Civil Liability Immunity

Executive Order 112 further incentivizes participation by retired and foreign-licensed physicians by providing immunity from civil liability “for any damages” alleged to have been sustained as a result of any act or omission undertaken in good faith, whether or not within the scope of the licensee’s practice if done in the course of providing healthcare services in support of the COVID-19 response in New Jersey.  This would encompass non-COVID-19 care and treatment.  As is the case with most immunity provisions, the immunity does not apply to acts or omissions that constitute a crime, actual fraud, actual malice, gross negligence or willful misconduct.

As originally issued on April 1, the Order took a different stance regarding the immunity provided to currently licensed healthcare professionals, including APNs and Pas, for acts outside the scope of their ordinary practice as authorized by the Order. While covering claims for damages as a result of acts or omissions in the course of providing healthcare services in support of the COVID-19 response, the immunity would have only been effective “to the extent that the practitioner’s existing liability insurance does not provide coverage or an applicable limit is exceeded.”  Similarly, any healthcare facility or sites such as hotels or student dormitories used on a temporary basis as designated by the Commissioner of the Department of Health were given immunity from civil liability “to the extent that its existing liability insurance coverage does not provide coverage or an applicable limit is exceeded” for claims based on the conduct of its agents, officers, employees, servants, representatives or volunteers.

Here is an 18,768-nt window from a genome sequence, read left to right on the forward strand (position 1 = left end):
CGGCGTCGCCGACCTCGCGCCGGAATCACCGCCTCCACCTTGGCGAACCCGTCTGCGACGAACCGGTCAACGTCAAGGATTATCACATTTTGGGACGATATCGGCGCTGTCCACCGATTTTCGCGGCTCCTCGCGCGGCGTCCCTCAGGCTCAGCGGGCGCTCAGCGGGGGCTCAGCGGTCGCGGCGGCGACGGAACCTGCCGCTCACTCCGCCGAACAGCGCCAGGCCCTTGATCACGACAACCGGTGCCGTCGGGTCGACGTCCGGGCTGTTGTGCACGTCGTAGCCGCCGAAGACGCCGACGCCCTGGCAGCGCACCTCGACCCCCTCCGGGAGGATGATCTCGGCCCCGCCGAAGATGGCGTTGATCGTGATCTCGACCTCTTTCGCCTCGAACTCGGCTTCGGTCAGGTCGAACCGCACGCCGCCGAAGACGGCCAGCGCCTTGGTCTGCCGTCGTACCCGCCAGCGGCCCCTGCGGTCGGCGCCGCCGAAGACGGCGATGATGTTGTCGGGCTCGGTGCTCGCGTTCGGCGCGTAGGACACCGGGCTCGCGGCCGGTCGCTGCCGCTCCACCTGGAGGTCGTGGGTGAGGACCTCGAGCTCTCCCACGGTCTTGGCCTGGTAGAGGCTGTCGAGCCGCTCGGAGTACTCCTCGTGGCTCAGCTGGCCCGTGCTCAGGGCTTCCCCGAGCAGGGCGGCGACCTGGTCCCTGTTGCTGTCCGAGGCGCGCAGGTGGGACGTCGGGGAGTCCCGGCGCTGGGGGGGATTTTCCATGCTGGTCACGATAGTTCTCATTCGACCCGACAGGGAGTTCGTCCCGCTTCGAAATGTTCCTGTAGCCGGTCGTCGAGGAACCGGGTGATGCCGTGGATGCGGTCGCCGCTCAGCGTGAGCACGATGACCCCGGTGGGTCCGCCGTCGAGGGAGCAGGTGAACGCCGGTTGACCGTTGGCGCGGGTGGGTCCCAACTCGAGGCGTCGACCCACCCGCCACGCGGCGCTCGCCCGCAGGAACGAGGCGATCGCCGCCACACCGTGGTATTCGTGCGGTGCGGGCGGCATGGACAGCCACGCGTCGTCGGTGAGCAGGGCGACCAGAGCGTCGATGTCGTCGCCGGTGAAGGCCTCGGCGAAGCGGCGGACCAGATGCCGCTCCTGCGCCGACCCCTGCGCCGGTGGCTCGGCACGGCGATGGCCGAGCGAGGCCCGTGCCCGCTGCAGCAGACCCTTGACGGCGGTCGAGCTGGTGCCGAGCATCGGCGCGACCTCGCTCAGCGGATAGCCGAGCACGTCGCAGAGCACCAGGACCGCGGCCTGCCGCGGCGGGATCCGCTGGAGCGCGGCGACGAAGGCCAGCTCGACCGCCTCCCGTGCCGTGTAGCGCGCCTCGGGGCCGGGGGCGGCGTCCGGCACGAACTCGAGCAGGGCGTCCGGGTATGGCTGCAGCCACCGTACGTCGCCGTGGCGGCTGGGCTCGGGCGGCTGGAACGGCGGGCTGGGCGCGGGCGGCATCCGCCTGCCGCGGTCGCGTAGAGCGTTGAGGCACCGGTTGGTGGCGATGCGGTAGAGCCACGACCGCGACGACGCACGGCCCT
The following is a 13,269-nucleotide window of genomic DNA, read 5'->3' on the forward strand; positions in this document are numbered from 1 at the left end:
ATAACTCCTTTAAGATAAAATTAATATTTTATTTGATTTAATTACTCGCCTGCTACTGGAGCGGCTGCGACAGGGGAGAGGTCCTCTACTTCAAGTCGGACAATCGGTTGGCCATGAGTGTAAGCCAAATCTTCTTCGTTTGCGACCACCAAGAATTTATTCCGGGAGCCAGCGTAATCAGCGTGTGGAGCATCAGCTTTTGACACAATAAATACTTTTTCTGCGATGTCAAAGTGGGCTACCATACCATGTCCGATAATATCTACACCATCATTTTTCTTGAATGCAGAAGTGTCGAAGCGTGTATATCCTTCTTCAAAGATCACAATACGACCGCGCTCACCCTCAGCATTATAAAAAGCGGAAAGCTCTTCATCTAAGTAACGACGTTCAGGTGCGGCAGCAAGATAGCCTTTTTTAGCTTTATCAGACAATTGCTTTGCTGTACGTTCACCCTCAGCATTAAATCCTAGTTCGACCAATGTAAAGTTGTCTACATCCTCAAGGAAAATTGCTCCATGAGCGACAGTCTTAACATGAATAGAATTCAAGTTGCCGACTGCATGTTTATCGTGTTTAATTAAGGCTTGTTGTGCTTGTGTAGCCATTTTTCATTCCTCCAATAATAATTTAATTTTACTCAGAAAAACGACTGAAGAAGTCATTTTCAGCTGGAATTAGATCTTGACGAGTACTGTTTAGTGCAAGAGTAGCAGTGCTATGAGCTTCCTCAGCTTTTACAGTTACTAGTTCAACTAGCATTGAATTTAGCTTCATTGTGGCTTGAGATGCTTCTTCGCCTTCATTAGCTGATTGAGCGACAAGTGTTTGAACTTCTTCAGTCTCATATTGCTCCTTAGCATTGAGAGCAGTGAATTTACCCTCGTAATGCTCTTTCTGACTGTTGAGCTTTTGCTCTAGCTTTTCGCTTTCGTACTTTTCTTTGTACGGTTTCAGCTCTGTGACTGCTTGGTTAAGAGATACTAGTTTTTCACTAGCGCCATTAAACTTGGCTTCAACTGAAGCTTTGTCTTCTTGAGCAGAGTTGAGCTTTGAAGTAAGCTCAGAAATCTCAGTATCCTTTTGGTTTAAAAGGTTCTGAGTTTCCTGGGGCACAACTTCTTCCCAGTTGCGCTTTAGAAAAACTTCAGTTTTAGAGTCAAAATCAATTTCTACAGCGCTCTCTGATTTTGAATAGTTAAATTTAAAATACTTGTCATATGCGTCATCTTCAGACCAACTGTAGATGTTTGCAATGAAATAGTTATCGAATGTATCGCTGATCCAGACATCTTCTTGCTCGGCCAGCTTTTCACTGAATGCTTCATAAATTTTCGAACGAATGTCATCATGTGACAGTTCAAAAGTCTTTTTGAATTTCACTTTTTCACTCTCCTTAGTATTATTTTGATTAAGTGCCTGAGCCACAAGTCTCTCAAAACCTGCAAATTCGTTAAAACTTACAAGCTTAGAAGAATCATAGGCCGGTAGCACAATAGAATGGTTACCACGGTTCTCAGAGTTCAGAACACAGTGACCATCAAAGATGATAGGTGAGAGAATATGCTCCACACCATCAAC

As revised and finalized before the end of the day on April 1, that “to the extent” language was removed.  The immunity for damages is no longer limited beyond the exception for acts or omissions constituting a crime, actual fraud, actual malice, gross negligence or willful misconduct.  While the immunity “for damages” is broad, it does not preclude a lawsuit seeking to establish one of the exceptions to the immunity.

The immunity made available by Executive Order 112 applies to acts or omissions occurring at any time during the declared public health emergency and is given retroactive effect to include acts or omissions occurring before the Order was issued.

The Order includes a paragraph declaring:

It shall be the duty of every person or entity in this State or doing business in this State and of the members of the governing body and every official, employee, or agent of every political subdivision in this State and of each member of all other governmental bodies, agencies, and authorities in this State of any nature whatsoever, to cooperate fully in all matters concerning this Executive Order.